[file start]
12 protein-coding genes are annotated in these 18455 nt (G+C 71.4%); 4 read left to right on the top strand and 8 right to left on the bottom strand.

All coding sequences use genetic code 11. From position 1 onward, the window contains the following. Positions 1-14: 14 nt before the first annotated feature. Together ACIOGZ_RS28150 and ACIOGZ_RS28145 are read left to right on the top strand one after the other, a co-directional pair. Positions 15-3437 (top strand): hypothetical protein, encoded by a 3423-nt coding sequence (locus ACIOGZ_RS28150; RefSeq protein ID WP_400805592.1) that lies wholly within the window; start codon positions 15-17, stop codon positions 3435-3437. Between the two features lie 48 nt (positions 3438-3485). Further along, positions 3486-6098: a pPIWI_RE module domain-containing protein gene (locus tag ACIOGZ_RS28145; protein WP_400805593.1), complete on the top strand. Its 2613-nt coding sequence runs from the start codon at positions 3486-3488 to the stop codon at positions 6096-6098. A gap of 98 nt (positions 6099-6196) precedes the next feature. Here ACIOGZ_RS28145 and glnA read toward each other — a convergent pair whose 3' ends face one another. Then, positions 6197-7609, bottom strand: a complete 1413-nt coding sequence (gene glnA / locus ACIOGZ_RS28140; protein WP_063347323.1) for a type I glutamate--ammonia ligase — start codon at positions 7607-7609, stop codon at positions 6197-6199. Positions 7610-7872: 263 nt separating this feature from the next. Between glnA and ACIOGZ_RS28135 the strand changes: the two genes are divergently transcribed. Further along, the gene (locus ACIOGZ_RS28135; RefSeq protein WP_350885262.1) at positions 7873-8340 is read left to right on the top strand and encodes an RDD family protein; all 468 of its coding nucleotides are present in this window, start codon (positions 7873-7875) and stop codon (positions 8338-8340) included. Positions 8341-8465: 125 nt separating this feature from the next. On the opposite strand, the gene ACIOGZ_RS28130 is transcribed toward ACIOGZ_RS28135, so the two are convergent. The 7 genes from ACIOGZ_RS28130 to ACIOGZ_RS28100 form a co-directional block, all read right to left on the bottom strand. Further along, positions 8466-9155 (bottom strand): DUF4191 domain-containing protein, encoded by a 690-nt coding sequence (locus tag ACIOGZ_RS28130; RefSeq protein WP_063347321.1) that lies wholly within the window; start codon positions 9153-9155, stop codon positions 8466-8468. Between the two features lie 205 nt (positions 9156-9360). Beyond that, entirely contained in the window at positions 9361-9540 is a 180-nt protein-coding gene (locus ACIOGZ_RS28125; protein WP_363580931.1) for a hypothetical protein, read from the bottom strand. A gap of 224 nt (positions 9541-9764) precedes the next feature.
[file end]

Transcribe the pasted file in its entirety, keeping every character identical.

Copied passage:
12 protein-coding genes are annotated in these 18455 nt (G+C 71.4%); 4 read left to right on the top strand and 8 right to left on the bottom strand.

All coding sequences use genetic code 11. From position 1 onward, the window contains the following. Positions 1-14: 14 nt before the first annotated feature. Together ACIOGZ_RS28150 and ACIOGZ_RS28145 are read left to right on the top strand one after the other, a co-directional pair. Positions 15-3437 (top strand): hypothetical protein, encoded by a 3423-nt coding sequence (locus ACIOGZ_RS28150; RefSeq protein ID WP_400805592.1) that lies wholly within the window; start codon positions 15-17, stop codon positions 3435-3437. Between the two features lie 48 nt (positions 3438-3485). Further along, positions 3486-6098: a pPIWI_RE module domain-containing protein gene (locus tag ACIOGZ_RS28145; protein WP_400805593.1), complete on the top strand. Its 2613-nt coding sequence runs from the start codon at positions 3486-3488 to the stop codon at positions 6096-6098. A gap of 98 nt (positions 6099-6196) precedes the next feature. Here ACIOGZ_RS28145 and glnA read toward each other — a convergent pair whose 3' ends face one another. Then, positions 6197-7609, bottom strand: a complete 1413-nt coding sequence (gene glnA / locus ACIOGZ_RS28140; protein WP_063347323.1) for a type I glutamate--ammonia ligase — start codon at positions 7607-7609, stop codon at positions 6197-6199. Positions 7610-7872: 263 nt separating this feature from the next. Between glnA and ACIOGZ_RS28135 the strand changes: the two genes are divergently transcribed. Further along, the gene (locus ACIOGZ_RS28135; RefSeq protein WP_350885262.1) at positions 7873-8340 is read left to right on the top strand and encodes an RDD family protein; all 468 of its coding nucleotides are present in this window, start codon (positions 7873-7875) and stop codon (positions 8338-8340) included. Positions 8341-8465: 125 nt separating this feature from the next. On the opposite strand, the gene ACIOGZ_RS28130 is transcribed toward ACIOGZ_RS28135, so the two are convergent. The 7 genes from ACIOGZ_RS28130 to ACIOGZ_RS28100 form a co-directional block, all read right to left on the bottom strand. Further along, positions 8466-9155 (bottom strand): DUF4191 domain-containing protein, encoded by a 690-nt coding sequence (locus tag ACIOGZ_RS28130; RefSeq protein WP_063347321.1) that lies wholly within the window; start codon positions 9153-9155, stop codon positions 8466-8468. Between the two features lie 205 nt (positions 9156-9360). Beyond that, entirely contained in the window at positions 9361-9540 is a 180-nt protein-coding gene (locus ACIOGZ_RS28125; protein WP_363580931.1) for a hypothetical protein, read from the bottom strand. A gap of 224 nt (positions 9541-9764) precedes the next feature.